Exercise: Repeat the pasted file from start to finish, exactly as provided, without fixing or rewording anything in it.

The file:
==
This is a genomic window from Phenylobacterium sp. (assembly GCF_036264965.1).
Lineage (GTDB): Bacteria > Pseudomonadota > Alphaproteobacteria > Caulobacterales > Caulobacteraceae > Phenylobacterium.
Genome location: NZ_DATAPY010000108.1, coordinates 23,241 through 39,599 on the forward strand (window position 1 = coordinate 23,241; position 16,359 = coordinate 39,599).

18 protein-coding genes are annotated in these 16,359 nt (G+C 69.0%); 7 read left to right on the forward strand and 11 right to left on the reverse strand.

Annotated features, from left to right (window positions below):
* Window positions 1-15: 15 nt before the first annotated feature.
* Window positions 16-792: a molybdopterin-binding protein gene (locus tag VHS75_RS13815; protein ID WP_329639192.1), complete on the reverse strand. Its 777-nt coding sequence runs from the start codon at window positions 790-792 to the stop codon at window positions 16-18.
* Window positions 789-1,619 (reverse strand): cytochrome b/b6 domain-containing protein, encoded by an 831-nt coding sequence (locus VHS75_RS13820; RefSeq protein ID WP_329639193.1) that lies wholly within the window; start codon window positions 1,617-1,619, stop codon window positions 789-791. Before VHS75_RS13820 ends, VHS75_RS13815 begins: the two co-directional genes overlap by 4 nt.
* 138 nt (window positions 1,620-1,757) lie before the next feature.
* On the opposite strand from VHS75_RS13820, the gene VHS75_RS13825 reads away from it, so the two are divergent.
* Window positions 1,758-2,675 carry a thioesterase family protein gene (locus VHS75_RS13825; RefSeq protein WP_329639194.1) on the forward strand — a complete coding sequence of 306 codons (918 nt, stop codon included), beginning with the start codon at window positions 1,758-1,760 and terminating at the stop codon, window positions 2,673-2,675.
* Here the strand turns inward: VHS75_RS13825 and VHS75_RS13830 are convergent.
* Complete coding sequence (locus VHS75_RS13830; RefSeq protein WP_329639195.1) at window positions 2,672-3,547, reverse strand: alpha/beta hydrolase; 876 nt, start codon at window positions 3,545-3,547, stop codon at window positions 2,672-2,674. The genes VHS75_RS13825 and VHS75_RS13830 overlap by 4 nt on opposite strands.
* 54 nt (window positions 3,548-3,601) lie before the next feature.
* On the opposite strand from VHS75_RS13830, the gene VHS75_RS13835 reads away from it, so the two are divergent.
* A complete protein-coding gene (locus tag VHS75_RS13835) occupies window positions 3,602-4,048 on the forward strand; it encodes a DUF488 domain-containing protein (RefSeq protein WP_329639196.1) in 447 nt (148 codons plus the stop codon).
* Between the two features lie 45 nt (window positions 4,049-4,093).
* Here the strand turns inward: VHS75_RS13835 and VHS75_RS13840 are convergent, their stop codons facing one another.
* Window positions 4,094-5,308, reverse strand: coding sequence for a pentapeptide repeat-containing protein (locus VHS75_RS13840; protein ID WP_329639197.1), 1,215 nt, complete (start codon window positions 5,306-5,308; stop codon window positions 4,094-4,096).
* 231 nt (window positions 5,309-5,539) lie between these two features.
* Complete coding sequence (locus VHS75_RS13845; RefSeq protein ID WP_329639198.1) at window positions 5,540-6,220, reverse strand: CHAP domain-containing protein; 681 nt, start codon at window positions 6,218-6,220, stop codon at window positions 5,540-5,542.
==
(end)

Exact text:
This is a genomic window from Phenylobacterium sp. (assembly GCF_036264965.1).
Lineage (GTDB): Bacteria > Pseudomonadota > Alphaproteobacteria > Caulobacterales > Caulobacteraceae > Phenylobacterium.
Genome location: NZ_DATAPY010000108.1, coordinates 23,241 through 39,599 on the forward strand (window position 1 = coordinate 23,241; position 16,359 = coordinate 39,599).

18 protein-coding genes are annotated in these 16,359 nt (G+C 69.0%); 7 read left to right on the forward strand and 11 right to left on the reverse strand.

Annotated features, from left to right (window positions below):
* Window positions 1-15: 15 nt before the first annotated feature.
* Window positions 16-792: a molybdopterin-binding protein gene (locus tag VHS75_RS13815; protein ID WP_329639192.1), complete on the reverse strand. Its 777-nt coding sequence runs from the start codon at window positions 790-792 to the stop codon at window positions 16-18.
* Window positions 789-1,619 (reverse strand): cytochrome b/b6 domain-containing protein, encoded by an 831-nt coding sequence (locus VHS75_RS13820; RefSeq protein ID WP_329639193.1) that lies wholly within the window; start codon window positions 1,617-1,619, stop codon window positions 789-791. Before VHS75_RS13820 ends, VHS75_RS13815 begins: the two co-directional genes overlap by 4 nt.
* 138 nt (window positions 1,620-1,757) lie before the next feature.
* On the opposite strand from VHS75_RS13820, the gene VHS75_RS13825 reads away from it, so the two are divergent.
* Window positions 1,758-2,675 carry a thioesterase family protein gene (locus VHS75_RS13825; RefSeq protein WP_329639194.1) on the forward strand — a complete coding sequence of 306 codons (918 nt, stop codon included), beginning with the start codon at window positions 1,758-1,760 and terminating at the stop codon, window positions 2,673-2,675.
* Here the strand turns inward: VHS75_RS13825 and VHS75_RS13830 are convergent.
* Complete coding sequence (locus VHS75_RS13830; RefSeq protein WP_329639195.1) at window positions 2,672-3,547, reverse strand: alpha/beta hydrolase; 876 nt, start codon at window positions 3,545-3,547, stop codon at window positions 2,672-2,674. The genes VHS75_RS13825 and VHS75_RS13830 overlap by 4 nt on opposite strands.
* 54 nt (window positions 3,548-3,601) lie before the next feature.
* On the opposite strand from VHS75_RS13830, the gene VHS75_RS13835 reads away from it, so the two are divergent.
* A complete protein-coding gene (locus tag VHS75_RS13835) occupies window positions 3,602-4,048 on the forward strand; it encodes a DUF488 domain-containing protein (RefSeq protein WP_329639196.1) in 447 nt (148 codons plus the stop codon).
* Between the two features lie 45 nt (window positions 4,049-4,093).
* Here the strand turns inward: VHS75_RS13835 and VHS75_RS13840 are convergent, their stop codons facing one another.
* Window positions 4,094-5,308, reverse strand: coding sequence for a pentapeptide repeat-containing protein (locus VHS75_RS13840; protein ID WP_329639197.1), 1,215 nt, complete (start codon window positions 5,306-5,308; stop codon window positions 4,094-4,096).
* 231 nt (window positions 5,309-5,539) lie between these two features.
* Complete coding sequence (locus VHS75_RS13845; RefSeq protein ID WP_329639198.1) at window positions 5,540-6,220, reverse strand: CHAP domain-containing protein; 681 nt, start codon at window positions 6,218-6,220, stop codon at window positions 5,540-5,542.